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Grassfed Texas yaks are a healthy alternative to beef

Raised in Weatherford, meat from this Himalayan cousin to cattle is available at Hudson's on the Bend, Cedar Park farmers' market.

Addie Broyles
abroyles@statesman.com

Weatherford is a long way from Tibet.

But outside the North Texas town about 30 miles west of Fort Worth best known for growing peaches, you'll find a herd of long-haired yaks that look like they could have been plucked straight from the vast, cold plateau of Tibet, on the northern edge of the Himalayas.

For more than 10 years, Robert Payne has been raising yak on a ranch near Weatherford, and for the past year, his niece Alicia, who lives in Pflugerville, has been selling more than a dozen cuts of the grass-fed meat at the Cedar Park Farms to Market farmers' market and to local restaurants like Hudson's on the Bend. (The Cedar Park Farms to Market is open from 9 a.m. to 1 p.m. on Saturdays in the Lakeline Mall parking lot, between Dillard's and Sears.)

"I call him the yak whisperer," she said of her uncle last week during a visit to the ranch. "He never has to use cattle prods to get them to go where he wants them. He just points and they go."

Robert Payne's herd has grown to about 100 yaks, all with thick, coarse hair as rough as their horns. Yaks come from a part of the world that is much colder than Texas, but like polar bears at a zoo thousands of miles from the Arctic Circle, they adapt to their environment. Access to water and shade is key to keeping the animals cool during the hot Texas summers, Alicia Payne says, and during the really hot days, her uncle turns on large sprinklers to help keep the yaks even cooler.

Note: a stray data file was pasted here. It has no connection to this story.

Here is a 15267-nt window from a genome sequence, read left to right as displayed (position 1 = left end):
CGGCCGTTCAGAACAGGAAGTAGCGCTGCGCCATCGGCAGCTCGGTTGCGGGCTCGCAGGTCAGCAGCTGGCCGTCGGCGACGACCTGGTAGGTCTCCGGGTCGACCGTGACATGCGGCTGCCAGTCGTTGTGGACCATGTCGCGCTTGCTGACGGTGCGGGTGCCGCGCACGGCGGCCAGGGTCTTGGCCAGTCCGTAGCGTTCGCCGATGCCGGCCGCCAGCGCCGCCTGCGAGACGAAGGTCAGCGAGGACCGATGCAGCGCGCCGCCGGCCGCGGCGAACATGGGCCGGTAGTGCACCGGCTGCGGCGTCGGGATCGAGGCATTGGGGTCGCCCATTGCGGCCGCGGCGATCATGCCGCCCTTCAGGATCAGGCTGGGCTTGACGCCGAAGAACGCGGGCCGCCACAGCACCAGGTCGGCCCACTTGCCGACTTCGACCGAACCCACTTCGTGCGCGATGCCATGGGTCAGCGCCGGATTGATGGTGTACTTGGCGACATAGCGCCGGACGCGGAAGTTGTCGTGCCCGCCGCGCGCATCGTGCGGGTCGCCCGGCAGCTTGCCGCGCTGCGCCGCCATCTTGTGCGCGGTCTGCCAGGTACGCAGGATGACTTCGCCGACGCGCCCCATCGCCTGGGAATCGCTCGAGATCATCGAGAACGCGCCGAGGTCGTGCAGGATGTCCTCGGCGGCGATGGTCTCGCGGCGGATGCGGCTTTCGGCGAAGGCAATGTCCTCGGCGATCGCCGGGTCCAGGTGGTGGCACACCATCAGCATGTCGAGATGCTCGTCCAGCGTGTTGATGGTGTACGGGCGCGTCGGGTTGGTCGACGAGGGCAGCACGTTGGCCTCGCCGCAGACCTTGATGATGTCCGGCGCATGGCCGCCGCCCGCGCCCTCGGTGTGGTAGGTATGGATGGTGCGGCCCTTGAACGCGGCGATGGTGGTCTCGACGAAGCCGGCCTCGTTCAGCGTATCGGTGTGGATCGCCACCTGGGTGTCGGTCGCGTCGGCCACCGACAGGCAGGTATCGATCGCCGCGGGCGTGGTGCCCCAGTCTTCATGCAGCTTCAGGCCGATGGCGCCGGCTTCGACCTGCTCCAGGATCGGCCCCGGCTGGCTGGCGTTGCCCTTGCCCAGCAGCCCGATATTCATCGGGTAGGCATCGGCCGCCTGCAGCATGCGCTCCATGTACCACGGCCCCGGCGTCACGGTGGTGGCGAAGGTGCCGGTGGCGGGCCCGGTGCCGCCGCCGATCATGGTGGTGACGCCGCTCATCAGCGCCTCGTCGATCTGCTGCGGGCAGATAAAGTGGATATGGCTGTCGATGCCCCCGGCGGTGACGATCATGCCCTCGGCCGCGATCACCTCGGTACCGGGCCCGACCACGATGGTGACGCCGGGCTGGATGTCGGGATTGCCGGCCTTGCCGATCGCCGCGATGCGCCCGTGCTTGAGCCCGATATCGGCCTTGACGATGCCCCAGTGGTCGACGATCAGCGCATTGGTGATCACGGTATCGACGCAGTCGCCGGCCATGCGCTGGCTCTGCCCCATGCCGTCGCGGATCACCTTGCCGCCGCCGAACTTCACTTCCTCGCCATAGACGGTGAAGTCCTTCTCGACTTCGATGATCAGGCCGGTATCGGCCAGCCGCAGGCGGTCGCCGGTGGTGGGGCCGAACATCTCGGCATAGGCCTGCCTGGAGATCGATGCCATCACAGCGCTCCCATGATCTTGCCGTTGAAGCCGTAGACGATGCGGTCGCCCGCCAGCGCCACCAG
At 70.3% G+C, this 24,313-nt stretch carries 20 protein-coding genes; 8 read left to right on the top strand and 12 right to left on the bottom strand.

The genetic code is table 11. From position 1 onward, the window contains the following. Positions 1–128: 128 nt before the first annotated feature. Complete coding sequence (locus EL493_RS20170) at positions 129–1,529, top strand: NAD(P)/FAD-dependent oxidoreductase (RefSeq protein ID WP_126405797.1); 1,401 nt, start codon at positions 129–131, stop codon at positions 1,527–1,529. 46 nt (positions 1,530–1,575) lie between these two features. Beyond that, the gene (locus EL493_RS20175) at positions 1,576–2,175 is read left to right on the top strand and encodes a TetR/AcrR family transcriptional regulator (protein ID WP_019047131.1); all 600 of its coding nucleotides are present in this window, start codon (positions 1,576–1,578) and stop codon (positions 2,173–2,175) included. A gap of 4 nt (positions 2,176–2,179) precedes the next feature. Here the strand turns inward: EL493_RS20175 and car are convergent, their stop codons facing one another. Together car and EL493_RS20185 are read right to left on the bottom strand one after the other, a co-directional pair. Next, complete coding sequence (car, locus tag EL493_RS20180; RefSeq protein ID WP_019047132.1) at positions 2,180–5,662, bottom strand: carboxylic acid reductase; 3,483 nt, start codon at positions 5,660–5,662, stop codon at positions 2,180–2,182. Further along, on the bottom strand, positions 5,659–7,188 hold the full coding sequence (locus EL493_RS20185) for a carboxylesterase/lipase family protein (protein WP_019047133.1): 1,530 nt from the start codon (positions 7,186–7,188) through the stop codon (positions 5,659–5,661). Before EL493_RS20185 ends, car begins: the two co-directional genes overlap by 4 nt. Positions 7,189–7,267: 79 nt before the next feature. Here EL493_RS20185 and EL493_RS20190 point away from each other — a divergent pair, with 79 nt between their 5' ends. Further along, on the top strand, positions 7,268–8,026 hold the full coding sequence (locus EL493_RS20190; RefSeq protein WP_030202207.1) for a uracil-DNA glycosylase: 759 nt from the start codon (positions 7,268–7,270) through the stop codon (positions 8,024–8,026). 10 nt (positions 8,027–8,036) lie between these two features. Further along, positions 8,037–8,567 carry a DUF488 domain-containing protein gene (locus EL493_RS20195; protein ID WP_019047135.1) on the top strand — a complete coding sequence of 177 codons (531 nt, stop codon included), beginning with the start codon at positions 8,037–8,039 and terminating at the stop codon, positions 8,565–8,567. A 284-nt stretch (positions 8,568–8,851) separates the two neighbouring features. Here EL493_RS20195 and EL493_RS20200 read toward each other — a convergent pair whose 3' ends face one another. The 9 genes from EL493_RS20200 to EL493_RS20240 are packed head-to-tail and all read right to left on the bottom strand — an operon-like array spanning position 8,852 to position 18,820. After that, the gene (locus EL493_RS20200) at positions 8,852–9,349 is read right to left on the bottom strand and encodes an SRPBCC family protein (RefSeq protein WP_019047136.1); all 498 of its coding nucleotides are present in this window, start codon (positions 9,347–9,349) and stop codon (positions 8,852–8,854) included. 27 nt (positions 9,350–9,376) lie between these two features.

Every week, Alicia Payne either meets her uncle halfway, in Waco, to pick up coolers full of meat or she makes the almost four-hour drive up to Weatherford to help out with the animals and check in on Baby, a 2-year-old yak that she bottle-fed after the calf's mother wouldn't let her nurse.

Although related to cattle, yak produces a lean red meat that is lower in fat and cholesterol than beef, and higher in omega-3 fatty acids. It even has fewer calories per serving than chicken breast and less fat than salmon, Payne says.